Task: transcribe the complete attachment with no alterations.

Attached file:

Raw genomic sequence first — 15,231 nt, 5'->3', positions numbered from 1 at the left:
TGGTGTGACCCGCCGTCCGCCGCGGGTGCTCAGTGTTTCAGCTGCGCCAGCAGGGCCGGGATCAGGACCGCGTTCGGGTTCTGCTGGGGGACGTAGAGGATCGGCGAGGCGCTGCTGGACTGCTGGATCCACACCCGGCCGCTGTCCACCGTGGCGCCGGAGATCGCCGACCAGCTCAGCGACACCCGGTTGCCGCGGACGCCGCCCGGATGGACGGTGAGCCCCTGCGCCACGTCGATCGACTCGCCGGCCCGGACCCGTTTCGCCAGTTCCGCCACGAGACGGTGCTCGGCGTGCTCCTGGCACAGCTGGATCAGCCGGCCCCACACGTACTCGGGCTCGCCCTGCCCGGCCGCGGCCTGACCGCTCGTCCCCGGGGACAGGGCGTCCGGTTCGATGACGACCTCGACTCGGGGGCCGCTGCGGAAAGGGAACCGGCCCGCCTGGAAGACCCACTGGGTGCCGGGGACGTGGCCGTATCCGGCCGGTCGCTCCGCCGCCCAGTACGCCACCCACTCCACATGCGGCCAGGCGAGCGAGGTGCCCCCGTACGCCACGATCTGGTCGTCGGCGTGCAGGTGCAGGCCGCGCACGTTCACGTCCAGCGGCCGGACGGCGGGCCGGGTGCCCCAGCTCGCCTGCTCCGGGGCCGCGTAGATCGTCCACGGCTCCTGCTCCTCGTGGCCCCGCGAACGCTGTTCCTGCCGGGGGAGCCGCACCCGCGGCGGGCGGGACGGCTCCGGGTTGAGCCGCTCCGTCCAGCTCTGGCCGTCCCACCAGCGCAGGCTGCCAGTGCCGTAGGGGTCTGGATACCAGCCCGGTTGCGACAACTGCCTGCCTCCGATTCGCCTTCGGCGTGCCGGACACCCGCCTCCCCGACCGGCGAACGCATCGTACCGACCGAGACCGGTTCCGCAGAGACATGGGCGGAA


Raw genomic sequence first — 15,231 nt, 5'->3', positions numbered from 1 at the left:
TGGTGTGACCCGCCGTCCGCCGCGGGTGCTCAGTGTTTCAGCTGCGCCAGCAGGGCCGGGATCAGGACCGCGTTCGGGTTCTGCTGGGGGACGTAGAGGATCGGCGAGGCGCTGCTGGACTGCTGGATCCACACCCGGCCGCTGTCCACCGTGGCGCCGGAGATCGCCGACCAGCTCAGCGACACCCGGTTGCCGCGGACGCCGCCCGGATGGACGGTGAGCCCCTGCGCCACGTCGATCGACTCGCCGGCCCGGACCCGTTTCGCCAGTTCCGCCACGAGACGGTGCTCGGCGTGCTCCTGGCACAGCTGGATCAGCCGGCCCCACACGTACTCGGGCTCGCCCTGCCCGGCCGCGGCCTGACCGCTCGTCCCCGGGGACAGGGCGTCCGGTTCGATGACGACCTCGACTCGGGGGCCGCTGCGGAAAGGGAACCGGCCCGCCTGGAAGACCCACTGGGTGCCGGGGACGTGGCCGTATCCGGCCGGTCGCTCCGCCGCCCAGTACGCCACCCACTCCACATGCGGCCAGGCGAGCGAGGTGCCCCCGTACGCCACGATCTGGTCGTCGGCGTGCAGGTGCAGGCCGCGCACGTTCACGTCCAGCGGCCGGACGGCGGGCCGGGTGCCCCAGCTCGCCTGCTCCGGGGCCGCGTAGATCGTCCACGGCTCCTGCTCCTCGTGGCCCCGCGAACGCTGTTCCTGCCGGGGGAGCCGCACCCGCGGCGGGCGGGACGGCTCCGGGTTGAGCCGCTCCGTCCAGCTCTGGCCGTCCCACCAGCGCAGGCTGCCAGTGCCGTAGGGGTCTGGATACCAGCCCGGTTGCGACAACTGCCTGCCTCCGATTCGCCTTCGGCGTGCCGGACACCCGCCTCCCCGACCGGCGAACGCATCGTACCGACCGAGACCGGTTCCGCAGAGACATGGGCGGAA